Project planning is the backbone of any successful project. As the famous saying goes, “If you fail to plan, you plan to fail ”. But as projects become increasingly complex, building strong project plans that are both robust and flexible is becoming even more challenging.
While there are plenty of blogs online that will give you outlines of the steps you need to make a project plan, we want to remind you of some critical points and concepts in project planning that can often get overlooked. Here are our top seven tips to make sure you have all your bases covered and you can build your best project plans!
1. Be prepared for change
No matter how perfect a plan you have, there are always bound to be changes and challenges that emerge along the way. Change is inevitable in projects and those who prepare for it are the ones that succeed. Making sure your project has a robust risk management system that identifies, prioritises and mitigates risks is critical for providing teams with the necessary visibility, flexibility and control over their project.
Preparing for change is more than merely identifying risks, it also involves implementing the right cultures and practices that encourage teams to proactively identify problems, openly brainstorm solutions and quickly resolve issues. Take some time to re-evaluate your current practices and whether they enable the level of flexibility and agility you need in your projects.
2. Keep your eye on the project scope
Scope creep is one of the most pressing challenges of modern project management, particularly in the IT field with McKinsey research showing that one in six IT projects exceed their budgets by over 200% as a result of scope creep. PMBOK defines scope creep as the ‘adding features and functionality (project scope) without addressing the effects on time, costs, and resources, or without customer approval’.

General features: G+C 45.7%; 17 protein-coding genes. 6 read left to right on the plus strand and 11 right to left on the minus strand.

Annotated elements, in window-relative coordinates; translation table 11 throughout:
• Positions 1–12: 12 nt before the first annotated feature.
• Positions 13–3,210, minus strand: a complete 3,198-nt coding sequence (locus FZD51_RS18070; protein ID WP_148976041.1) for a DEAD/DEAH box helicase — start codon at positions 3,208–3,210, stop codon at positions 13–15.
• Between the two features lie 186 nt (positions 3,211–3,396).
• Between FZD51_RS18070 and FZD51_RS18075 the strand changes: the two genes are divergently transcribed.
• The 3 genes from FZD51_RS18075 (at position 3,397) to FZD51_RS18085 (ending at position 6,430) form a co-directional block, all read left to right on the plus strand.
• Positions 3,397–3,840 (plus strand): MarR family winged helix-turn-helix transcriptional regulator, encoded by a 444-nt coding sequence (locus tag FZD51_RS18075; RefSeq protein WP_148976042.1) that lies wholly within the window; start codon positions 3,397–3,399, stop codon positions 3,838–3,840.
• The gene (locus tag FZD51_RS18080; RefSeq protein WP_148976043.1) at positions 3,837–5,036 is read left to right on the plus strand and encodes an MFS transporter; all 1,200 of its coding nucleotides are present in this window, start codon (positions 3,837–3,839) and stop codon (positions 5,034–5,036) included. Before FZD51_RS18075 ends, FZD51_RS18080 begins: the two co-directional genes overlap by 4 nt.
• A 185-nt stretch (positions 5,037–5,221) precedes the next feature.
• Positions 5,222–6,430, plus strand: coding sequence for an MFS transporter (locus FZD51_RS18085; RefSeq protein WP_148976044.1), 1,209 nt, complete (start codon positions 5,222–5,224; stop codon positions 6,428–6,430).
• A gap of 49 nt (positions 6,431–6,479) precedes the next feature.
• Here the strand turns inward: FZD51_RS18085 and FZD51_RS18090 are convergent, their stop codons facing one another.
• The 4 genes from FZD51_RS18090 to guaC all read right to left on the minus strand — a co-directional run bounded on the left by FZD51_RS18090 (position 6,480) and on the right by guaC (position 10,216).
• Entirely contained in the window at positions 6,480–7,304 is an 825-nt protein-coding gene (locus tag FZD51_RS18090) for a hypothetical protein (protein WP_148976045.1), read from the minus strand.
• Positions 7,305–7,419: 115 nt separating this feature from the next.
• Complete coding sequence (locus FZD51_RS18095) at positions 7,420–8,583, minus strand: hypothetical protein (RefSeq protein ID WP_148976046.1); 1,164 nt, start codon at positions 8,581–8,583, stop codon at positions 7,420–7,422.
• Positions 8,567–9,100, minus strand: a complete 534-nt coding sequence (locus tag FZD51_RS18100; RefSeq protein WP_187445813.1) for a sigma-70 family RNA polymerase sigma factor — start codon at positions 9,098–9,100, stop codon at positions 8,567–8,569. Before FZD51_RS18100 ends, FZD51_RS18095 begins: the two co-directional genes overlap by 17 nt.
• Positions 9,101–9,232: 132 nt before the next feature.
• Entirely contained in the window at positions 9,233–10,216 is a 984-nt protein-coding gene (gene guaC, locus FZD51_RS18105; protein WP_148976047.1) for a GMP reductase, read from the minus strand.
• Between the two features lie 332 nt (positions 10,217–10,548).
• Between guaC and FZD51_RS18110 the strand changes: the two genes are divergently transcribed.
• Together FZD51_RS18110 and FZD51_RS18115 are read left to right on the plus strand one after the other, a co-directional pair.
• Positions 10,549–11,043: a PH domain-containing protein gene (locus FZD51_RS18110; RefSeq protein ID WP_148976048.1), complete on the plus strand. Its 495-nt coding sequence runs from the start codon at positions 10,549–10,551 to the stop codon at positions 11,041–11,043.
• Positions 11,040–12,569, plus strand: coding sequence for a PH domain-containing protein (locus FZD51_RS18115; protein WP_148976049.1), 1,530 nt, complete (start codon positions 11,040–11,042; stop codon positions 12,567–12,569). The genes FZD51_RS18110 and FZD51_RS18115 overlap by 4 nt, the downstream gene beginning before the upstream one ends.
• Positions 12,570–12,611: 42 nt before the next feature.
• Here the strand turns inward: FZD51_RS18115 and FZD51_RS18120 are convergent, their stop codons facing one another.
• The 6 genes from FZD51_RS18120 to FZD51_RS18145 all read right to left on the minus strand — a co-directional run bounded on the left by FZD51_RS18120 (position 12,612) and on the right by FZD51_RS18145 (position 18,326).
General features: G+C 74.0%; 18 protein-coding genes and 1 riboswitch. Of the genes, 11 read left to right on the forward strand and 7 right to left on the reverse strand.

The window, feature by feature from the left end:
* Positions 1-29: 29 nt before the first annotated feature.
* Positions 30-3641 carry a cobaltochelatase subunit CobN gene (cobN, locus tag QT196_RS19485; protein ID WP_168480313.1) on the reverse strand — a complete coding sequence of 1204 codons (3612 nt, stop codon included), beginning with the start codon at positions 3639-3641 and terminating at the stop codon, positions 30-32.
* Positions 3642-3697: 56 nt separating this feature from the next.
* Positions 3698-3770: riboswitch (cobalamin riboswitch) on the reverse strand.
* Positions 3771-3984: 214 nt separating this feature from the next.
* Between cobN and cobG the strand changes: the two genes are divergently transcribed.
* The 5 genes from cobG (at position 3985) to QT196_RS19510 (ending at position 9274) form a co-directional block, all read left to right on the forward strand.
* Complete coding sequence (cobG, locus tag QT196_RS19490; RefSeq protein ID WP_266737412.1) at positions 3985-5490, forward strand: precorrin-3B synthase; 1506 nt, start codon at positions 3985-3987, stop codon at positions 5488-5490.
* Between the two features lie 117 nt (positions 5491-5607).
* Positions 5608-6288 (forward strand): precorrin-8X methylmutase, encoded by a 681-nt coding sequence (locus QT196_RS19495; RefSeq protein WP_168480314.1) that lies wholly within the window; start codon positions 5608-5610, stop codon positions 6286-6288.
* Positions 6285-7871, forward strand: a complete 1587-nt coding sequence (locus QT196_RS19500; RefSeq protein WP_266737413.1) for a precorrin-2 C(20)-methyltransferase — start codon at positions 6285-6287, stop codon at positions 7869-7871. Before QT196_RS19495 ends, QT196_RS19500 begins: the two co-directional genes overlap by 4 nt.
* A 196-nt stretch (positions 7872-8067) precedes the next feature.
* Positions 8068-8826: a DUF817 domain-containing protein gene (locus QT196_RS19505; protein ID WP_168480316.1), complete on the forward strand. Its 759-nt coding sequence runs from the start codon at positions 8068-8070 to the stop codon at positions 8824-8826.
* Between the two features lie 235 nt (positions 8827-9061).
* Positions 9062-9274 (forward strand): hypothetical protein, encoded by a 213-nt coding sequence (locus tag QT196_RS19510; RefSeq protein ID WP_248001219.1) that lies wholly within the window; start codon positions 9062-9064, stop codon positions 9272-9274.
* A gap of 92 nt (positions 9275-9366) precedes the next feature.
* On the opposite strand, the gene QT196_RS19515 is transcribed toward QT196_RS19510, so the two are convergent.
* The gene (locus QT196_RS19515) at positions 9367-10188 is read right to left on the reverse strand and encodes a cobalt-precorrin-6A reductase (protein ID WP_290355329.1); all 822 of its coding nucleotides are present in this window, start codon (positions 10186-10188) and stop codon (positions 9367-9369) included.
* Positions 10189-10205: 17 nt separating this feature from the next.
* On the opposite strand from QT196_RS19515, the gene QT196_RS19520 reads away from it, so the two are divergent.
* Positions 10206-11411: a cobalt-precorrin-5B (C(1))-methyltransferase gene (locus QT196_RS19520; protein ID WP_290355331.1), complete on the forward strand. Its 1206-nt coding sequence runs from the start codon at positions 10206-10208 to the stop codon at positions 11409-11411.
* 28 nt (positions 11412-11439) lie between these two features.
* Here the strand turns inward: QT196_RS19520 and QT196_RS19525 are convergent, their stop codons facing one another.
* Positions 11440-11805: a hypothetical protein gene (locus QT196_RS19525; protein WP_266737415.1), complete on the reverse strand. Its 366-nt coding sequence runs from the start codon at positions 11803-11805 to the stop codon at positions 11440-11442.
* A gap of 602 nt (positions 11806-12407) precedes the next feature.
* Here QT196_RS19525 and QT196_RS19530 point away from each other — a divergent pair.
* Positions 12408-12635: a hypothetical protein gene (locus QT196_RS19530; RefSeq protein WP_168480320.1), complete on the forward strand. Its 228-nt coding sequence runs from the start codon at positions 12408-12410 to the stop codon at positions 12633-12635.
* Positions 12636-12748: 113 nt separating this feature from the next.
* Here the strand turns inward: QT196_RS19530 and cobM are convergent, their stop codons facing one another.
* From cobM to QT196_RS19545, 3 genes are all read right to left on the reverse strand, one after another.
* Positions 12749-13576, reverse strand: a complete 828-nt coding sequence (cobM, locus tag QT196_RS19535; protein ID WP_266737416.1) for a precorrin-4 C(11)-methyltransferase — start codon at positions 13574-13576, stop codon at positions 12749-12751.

Keeping your projects focused and aligned with the intended objectives is a key way to ensuring your projects attain the most value. Too often client demands stack up and expand the project far beyond its initial scope, leading to significant budget overruns and delays that are costly for the organisation and fails to deliver true value to both the client and organisation.
A Statement of Work document is a particularly handy tool that makes sure all key project stakeholders agree on the predefined scope of the project to prevent scope creep. Make sure to download our free Statement of Work template so you can get started on managing your project scope.
3. Do not forget stakeholder engagement and management
A common problem in effective project planning is that project managers fail to properly engage with their stakeholders and manage their expectations. Typically, stakeholders like the client are only consulted during critical points of the project, the beginning or when something catastrophic has occurred, meaning the project has progressed too far and gives little to no room for impactful change.
Ineffective stakeholder engagement and management not only runs the risk of disappointing customers by failing to manage their expectations with realistic project progress, but it can also lead to a completely unsatisfactory product that costs a lot of money and does not address any of the key objectives it set out to achieve.
Make sure to properly make room within your project plan to actively engage with your stakeholders as well as ways to manage expectations and resolve potential conflicts that may occur.
4. Documentation and data is vital
Historic data is one of the key sources of information that inform project plans as it ensures that estimations can be made are realistic and as accurate as possible. Having the right documentation and data allows teams to learn from past mistakes and adapt their plans to their current project’s context. While excessive documentation can sound daunting, it does not need to be a pain with the right PPM solution. An effective PPM solution is able to store all your relevant data and documentation without any significant added effort from team members.